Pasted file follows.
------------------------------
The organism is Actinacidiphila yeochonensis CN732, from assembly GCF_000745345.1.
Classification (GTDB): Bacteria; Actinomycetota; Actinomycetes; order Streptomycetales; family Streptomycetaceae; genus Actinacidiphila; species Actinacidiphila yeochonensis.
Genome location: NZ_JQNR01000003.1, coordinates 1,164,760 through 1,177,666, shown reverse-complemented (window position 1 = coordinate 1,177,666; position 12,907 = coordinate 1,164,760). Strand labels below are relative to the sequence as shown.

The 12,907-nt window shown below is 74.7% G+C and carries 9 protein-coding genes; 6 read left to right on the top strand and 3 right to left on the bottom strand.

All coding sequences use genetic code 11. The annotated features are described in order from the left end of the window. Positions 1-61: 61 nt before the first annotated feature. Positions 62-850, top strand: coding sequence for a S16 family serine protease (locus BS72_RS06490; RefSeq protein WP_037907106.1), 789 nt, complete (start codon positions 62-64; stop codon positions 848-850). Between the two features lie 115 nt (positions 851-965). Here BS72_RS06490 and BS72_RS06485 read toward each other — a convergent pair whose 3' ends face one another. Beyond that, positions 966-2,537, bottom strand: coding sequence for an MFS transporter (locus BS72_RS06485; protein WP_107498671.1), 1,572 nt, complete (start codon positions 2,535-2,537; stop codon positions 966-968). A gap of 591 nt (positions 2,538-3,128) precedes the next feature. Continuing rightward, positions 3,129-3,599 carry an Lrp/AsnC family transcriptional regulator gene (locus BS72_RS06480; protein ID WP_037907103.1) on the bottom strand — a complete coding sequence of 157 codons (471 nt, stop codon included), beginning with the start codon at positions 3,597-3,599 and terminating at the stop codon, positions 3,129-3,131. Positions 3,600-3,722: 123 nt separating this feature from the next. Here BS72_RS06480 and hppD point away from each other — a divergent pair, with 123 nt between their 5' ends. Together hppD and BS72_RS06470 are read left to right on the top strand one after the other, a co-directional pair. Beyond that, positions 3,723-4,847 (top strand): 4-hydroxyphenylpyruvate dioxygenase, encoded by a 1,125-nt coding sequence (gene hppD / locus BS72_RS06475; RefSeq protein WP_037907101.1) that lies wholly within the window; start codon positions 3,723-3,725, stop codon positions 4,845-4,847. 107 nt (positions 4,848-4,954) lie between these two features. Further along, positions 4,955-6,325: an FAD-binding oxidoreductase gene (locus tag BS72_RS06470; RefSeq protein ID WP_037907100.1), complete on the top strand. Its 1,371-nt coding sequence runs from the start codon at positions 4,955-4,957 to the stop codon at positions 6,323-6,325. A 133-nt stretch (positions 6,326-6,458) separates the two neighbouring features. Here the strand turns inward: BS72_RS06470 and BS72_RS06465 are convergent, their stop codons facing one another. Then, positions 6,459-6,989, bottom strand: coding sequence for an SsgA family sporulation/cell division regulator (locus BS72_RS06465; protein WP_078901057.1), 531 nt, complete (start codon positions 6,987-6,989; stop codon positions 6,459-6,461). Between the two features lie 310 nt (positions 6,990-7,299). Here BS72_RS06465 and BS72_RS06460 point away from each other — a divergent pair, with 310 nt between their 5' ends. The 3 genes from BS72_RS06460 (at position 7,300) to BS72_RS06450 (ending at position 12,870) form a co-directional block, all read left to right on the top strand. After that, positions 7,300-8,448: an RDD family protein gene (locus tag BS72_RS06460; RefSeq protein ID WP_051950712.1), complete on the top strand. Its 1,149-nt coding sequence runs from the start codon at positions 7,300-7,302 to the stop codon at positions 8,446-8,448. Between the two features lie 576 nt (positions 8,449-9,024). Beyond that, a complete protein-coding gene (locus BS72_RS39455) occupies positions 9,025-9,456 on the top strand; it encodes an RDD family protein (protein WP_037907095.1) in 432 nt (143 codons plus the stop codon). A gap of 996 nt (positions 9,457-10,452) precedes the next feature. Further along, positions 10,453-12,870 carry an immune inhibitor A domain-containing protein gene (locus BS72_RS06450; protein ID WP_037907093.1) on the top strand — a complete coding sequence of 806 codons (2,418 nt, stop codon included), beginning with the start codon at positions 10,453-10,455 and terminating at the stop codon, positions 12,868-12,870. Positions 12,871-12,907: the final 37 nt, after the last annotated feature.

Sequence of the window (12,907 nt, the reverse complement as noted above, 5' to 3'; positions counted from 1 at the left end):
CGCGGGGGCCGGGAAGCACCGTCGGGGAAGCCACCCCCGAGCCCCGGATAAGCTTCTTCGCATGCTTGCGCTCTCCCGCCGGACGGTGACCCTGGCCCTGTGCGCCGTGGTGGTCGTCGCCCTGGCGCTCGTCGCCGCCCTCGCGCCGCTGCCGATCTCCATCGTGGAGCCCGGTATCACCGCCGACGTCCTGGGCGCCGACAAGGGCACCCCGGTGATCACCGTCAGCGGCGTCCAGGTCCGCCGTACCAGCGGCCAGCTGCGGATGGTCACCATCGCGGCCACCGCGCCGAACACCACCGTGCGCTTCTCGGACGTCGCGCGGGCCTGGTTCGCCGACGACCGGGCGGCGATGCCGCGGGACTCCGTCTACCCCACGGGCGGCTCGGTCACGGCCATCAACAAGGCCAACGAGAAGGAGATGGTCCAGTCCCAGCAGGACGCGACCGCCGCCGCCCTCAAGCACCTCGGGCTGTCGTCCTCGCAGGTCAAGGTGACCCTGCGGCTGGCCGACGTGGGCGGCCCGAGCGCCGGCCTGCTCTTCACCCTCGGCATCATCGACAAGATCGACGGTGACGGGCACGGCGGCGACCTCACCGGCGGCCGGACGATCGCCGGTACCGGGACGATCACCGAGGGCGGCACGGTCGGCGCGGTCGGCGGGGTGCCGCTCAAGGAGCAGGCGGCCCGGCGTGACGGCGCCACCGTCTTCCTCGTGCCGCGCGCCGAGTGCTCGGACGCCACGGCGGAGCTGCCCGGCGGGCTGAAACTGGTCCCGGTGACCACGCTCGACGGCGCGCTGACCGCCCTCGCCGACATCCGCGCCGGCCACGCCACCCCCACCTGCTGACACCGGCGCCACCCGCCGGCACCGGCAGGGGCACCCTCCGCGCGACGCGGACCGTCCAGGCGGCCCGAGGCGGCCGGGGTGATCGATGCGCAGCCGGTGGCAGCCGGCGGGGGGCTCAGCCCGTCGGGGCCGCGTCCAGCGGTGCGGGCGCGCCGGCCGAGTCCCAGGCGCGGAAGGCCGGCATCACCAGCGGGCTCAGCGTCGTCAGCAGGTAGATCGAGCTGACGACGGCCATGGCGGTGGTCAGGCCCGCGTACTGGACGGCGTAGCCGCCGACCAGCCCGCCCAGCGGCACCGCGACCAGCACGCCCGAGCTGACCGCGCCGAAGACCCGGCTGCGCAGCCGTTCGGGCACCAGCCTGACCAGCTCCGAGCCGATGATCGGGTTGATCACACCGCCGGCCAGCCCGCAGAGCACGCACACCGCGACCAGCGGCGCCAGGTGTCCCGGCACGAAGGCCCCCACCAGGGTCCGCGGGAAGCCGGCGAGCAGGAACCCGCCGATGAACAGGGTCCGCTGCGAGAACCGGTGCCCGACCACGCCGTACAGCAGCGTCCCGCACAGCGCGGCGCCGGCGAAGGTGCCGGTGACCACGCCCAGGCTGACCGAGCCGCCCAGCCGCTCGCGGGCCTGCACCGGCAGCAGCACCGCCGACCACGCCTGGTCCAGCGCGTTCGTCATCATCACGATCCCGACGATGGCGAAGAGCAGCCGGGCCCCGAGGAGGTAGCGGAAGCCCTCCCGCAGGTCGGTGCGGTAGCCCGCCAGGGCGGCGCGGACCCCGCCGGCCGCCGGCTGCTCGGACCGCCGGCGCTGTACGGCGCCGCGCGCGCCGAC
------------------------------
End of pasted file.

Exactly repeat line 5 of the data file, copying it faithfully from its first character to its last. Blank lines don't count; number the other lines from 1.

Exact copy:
All coding sequences use genetic code 11. The annotated features are described in order from the left end of the window. Positions 1-61: 61 nt before the first annotated feature. Positions 62-850, top strand: coding sequence for a S16 family serine protease (locus BS72_RS06490; RefSeq protein WP_037907106.1), 789 nt, complete (start codon positions 62-64; stop codon positions 848-850). Between the two features lie 115 nt (positions 851-965). Here BS72_RS06490 and BS72_RS06485 read toward each other — a convergent pair whose 3' ends face one another. Beyond that, positions 966-2,537, bottom strand: coding sequence for an MFS transporter (locus BS72_RS06485; protein WP_107498671.1), 1,572 nt, complete (start codon positions 2,535-2,537; stop codon positions 966-968). A gap of 591 nt (positions 2,538-3,128) precedes the next feature. Continuing rightward, positions 3,129-3,599 carry an Lrp/AsnC family transcriptional regulator gene (locus BS72_RS06480; protein ID WP_037907103.1) on the bottom strand — a complete coding sequence of 157 codons (471 nt, stop codon included), beginning with the start codon at positions 3,597-3,599 and terminating at the stop codon, positions 3,129-3,131. Positions 3,600-3,722: 123 nt separating this feature from the next. Here BS72_RS06480 and hppD point away from each other — a divergent pair, with 123 nt between their 5' ends. Together hppD and BS72_RS06470 are read left to right on the top strand one after the other, a co-directional pair. Beyond that, positions 3,723-4,847 (top strand): 4-hydroxyphenylpyruvate dioxygenase, encoded by a 1,125-nt coding sequence (gene hppD / locus BS72_RS06475; RefSeq protein WP_037907101.1) that lies wholly within the window; start codon positions 3,723-3,725, stop codon positions 4,845-4,847. 107 nt (positions 4,848-4,954) lie between these two features. Further along, positions 4,955-6,325: an FAD-binding oxidoreductase gene (locus tag BS72_RS06470; RefSeq protein ID WP_037907100.1), complete on the top strand. Its 1,371-nt coding sequence runs from the start codon at positions 4,955-4,957 to the stop codon at positions 6,323-6,325. A 133-nt stretch (positions 6,326-6,458) separates the two neighbouring features. Here the strand turns inward: BS72_RS06470 and BS72_RS06465 are convergent, their stop codons facing one another. Then, positions 6,459-6,989, bottom strand: coding sequence for an SsgA family sporulation/cell division regulator (locus BS72_RS06465; protein WP_078901057.1), 531 nt, complete (start codon positions 6,987-6,989; stop codon positions 6,459-6,461). Between the two features lie 310 nt (positions 6,990-7,299). Here BS72_RS06465 and BS72_RS06460 point away from each other — a divergent pair, with 310 nt between their 5' ends. The 3 genes from BS72_RS06460 (at position 7,300) to BS72_RS06450 (ending at position 12,870) form a co-directional block, all read left to right on the top strand. After that, positions 7,300-8,448: an RDD family protein gene (locus tag BS72_RS06460; RefSeq protein ID WP_051950712.1), complete on the top strand. Its 1,149-nt coding sequence runs from the start codon at positions 7,300-7,302 to the stop codon at positions 8,446-8,448. Between the two features lie 576 nt (positions 8,449-9,024). Beyond that, a complete protein-coding gene (locus BS72_RS39455) occupies positions 9,025-9,456 on the top strand; it encodes an RDD family protein (protein WP_037907095.1) in 432 nt (143 codons plus the stop codon). A gap of 996 nt (positions 9,457-10,452) precedes the next feature. Further along, positions 10,453-12,870 carry an immune inhibitor A domain-containing protein gene (locus BS72_RS06450; protein ID WP_037907093.1) on the top strand — a complete coding sequence of 806 codons (2,418 nt, stop codon included), beginning with the start codon at positions 10,453-10,455 and terminating at the stop codon, positions 12,868-12,870. Positions 12,871-12,907: the final 37 nt, after the last annotated feature.